Of Prostate Cancer, Glucose, Metabolism and Metformin

A study conducted by Canadian investigators and reported in the September 1, 2013 issue of the Journal of Clinical Oncology examined the impact of Metformin use on mortality in men with diabetes and prostate cancer (Margel D. Urbach DR., Lipscombe LL, Metformin Use and All-Cause and Prostate Cancer-Specific Mortality Among Men with Diabetes, Journal of Clinical Oncology, volume 31, #25, pgs 3069-3075, 2013). The investigators examined 3837 patient with a median age of 75 years. They conducted a retrospective analysis examining the Ontario Province heath care records. The intent was to examine duration of exposure to Metformin as a diabetes management in patients with prostate cancer to assess the impact on all-cause and prostate cancer-specific mortality.

The results are impressive and instructive. There was a significant decrease in the risk of prostate cancer-specific and all-cause mortality, which related to the dose and duration of exposure to Metformin. The adjusted hazard ratio for the study of 0.76 indicates that there is a 24% reduction in mortality for prostate cancer-specific events with the use of Metformin. This study was not perfect, as it was retrospective, there was no randomization and it was impossible to control for all other variables such as exercise, smoking history and clinical parameters of prostate cancer. Nonetheless, there is a clear and important trend toward reduced prostate cancer and even overall mortality. This is but one of a series of clinical studies that have examined the impact of Metformin upon not only prostate cancer but also breast cancer. Much of this work was originally pioneered by Dr. Michael Pollack from McGill University in Montreal.

The biguanide class of antidiabetic drugs, originates from the French lilac or goat's rue (Galega officinalis), a plant used in folk medicine for several centuries.  (Wikipedia)

The biguanide class of antidiabetic drugs, originates from the French lilac or goat’s rue (Galega officinalis). (Wikipedia)

Metformin and the closely related Phenformin are members of the class of drugs known as biguanides. While the exact mode of action of the biguanides is not fully understood, they are known to disrupt mitochondrial respiration at complex I. This upregulates an enzyme known as adenosine monophosphate kinase (AMPK) thereby altering energy metabolism within the cell and down regulating mTOR. In diabetics, this drives down blood glucose to control the disease. However, in cancer patients, a profound effect is observed that suppresses synthetic pathways necessary for energy metabolism, cellular survival and cellular proliferation. These effects appear responsible for the impact upon prostate cancer. Interestingly, these drugs are more effective in controlling already transformed cells and less effective in the prevention of cancer. This is consistent with the observation that malignantly transformed cells change their state of metabolism.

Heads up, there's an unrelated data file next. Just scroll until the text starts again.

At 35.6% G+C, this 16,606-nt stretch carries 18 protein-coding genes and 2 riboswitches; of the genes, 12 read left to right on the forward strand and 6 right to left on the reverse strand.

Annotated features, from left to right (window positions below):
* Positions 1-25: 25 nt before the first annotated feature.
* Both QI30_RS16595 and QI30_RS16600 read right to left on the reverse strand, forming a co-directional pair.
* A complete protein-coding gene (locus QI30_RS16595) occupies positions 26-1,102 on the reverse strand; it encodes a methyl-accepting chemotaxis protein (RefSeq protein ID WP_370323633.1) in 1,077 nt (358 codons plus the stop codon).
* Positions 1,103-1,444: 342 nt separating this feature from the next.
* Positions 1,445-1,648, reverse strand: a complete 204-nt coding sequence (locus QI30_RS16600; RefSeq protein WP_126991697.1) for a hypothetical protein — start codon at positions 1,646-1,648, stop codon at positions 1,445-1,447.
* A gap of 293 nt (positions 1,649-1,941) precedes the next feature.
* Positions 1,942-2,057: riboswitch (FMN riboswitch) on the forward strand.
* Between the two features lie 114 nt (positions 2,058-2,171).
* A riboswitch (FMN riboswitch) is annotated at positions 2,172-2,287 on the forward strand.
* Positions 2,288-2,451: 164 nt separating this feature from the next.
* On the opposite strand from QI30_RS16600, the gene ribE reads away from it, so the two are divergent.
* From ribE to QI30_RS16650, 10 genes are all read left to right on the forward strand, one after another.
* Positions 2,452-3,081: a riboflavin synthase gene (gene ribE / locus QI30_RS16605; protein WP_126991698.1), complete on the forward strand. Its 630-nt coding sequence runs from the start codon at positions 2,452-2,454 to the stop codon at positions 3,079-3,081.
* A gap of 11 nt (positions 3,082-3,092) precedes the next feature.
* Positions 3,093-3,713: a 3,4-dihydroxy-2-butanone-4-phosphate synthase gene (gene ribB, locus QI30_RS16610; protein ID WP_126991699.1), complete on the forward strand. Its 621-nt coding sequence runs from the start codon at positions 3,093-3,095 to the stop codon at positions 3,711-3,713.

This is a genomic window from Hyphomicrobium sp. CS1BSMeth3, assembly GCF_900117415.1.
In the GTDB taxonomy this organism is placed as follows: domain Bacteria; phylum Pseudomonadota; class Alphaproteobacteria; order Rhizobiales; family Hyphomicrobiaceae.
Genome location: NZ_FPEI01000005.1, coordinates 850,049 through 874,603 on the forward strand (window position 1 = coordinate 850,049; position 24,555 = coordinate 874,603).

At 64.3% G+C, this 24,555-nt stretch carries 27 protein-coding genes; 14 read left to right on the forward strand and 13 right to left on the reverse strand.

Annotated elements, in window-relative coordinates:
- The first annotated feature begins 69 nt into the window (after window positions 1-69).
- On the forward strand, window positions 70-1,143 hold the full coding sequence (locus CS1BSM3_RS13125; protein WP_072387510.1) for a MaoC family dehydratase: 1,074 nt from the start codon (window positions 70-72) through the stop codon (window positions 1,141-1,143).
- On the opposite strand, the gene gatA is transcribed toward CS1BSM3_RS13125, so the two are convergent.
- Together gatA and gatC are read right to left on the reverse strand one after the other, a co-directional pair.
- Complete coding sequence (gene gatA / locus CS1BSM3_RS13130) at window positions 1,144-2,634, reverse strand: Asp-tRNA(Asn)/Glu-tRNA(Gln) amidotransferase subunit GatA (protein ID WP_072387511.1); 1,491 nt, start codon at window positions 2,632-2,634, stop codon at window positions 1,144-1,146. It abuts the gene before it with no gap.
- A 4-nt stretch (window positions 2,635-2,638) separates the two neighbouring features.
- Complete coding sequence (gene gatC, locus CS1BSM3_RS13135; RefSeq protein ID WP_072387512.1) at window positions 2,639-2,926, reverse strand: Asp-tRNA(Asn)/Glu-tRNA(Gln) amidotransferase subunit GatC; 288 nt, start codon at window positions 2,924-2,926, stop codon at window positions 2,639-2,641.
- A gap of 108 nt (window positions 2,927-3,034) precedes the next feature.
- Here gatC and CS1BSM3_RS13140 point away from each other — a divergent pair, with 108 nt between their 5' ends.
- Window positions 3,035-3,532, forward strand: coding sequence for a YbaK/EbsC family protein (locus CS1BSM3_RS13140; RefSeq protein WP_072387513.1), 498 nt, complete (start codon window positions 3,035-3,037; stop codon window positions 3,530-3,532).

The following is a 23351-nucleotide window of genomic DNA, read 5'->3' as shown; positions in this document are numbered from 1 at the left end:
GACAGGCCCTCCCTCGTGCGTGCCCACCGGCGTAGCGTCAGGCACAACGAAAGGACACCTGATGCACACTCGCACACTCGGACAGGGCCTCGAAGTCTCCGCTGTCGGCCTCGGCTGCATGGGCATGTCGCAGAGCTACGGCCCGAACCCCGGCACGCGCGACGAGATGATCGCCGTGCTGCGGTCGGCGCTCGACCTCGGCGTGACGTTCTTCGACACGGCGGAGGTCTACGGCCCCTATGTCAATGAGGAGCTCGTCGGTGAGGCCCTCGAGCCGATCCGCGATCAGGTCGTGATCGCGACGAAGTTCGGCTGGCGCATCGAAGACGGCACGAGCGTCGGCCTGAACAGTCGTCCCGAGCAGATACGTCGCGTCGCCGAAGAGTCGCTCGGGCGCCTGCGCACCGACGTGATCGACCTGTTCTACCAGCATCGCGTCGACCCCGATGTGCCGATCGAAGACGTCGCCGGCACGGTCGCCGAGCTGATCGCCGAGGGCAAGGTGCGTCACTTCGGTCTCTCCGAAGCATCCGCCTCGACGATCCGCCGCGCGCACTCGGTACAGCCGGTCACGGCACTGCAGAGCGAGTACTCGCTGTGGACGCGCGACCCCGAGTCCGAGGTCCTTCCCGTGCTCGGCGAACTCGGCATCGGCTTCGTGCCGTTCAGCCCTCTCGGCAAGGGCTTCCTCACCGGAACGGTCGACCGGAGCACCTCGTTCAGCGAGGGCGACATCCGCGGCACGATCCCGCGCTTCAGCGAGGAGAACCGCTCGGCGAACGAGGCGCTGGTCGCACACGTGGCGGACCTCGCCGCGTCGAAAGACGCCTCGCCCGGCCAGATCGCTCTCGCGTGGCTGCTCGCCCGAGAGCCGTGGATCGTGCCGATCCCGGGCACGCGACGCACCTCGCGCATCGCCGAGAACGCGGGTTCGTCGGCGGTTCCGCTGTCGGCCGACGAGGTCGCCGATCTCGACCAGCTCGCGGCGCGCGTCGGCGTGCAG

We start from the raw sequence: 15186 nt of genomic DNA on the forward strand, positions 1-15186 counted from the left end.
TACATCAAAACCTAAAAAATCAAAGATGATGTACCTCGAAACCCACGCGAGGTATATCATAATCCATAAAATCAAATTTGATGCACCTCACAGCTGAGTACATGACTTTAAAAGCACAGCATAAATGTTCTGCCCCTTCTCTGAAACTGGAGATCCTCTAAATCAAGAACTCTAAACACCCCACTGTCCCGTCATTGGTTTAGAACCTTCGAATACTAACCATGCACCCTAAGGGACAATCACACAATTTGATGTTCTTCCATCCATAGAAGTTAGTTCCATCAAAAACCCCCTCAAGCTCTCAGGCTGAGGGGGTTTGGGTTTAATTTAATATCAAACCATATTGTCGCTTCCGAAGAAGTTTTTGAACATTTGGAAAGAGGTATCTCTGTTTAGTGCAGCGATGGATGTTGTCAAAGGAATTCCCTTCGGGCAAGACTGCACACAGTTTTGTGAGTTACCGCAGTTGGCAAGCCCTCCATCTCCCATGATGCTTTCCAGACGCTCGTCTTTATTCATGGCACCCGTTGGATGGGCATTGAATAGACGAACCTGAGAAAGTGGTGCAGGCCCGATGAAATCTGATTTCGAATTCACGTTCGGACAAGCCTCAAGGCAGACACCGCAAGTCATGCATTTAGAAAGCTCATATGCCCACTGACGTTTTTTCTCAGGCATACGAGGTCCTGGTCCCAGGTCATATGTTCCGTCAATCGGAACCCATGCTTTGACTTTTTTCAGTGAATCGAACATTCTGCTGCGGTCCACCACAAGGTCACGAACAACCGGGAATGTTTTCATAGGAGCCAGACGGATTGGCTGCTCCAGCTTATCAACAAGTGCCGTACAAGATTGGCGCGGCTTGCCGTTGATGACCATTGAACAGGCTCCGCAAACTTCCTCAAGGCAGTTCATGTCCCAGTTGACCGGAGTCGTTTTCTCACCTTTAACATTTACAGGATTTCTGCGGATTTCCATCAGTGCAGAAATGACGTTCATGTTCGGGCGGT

This article is interesting on many levels. The first and most obvious is that this relatively inexpensive and well-tolerated drug can have an impact on prostate cancer.

Secondly, these effects appear to cross the lines of different cancer types, such that breast cancer and other forms of cancer might also be successfully treated.

The third note of interest shows that even patients without diabetes can tolerate Metformin, suggesting this as an adjunct to many different treatments. Finally and most importantly this represents the new and important recognition that cancer is not a genomic disorder, but a metabolic disorder. Cancer may utilize normal genetic elements to its own advantage. AMP kinase, LKB1 and mTOR are not unique to cancer, but instead, are found in every cell. These normal proteins are simply altered in their function in malignantly transformed cells. Metformin is one of what will soon be a large number of metabolomic agents entering the clinical arena as cancer research moves from the nucleus to the mitochondrion.

A “Clinical Trial” Too Far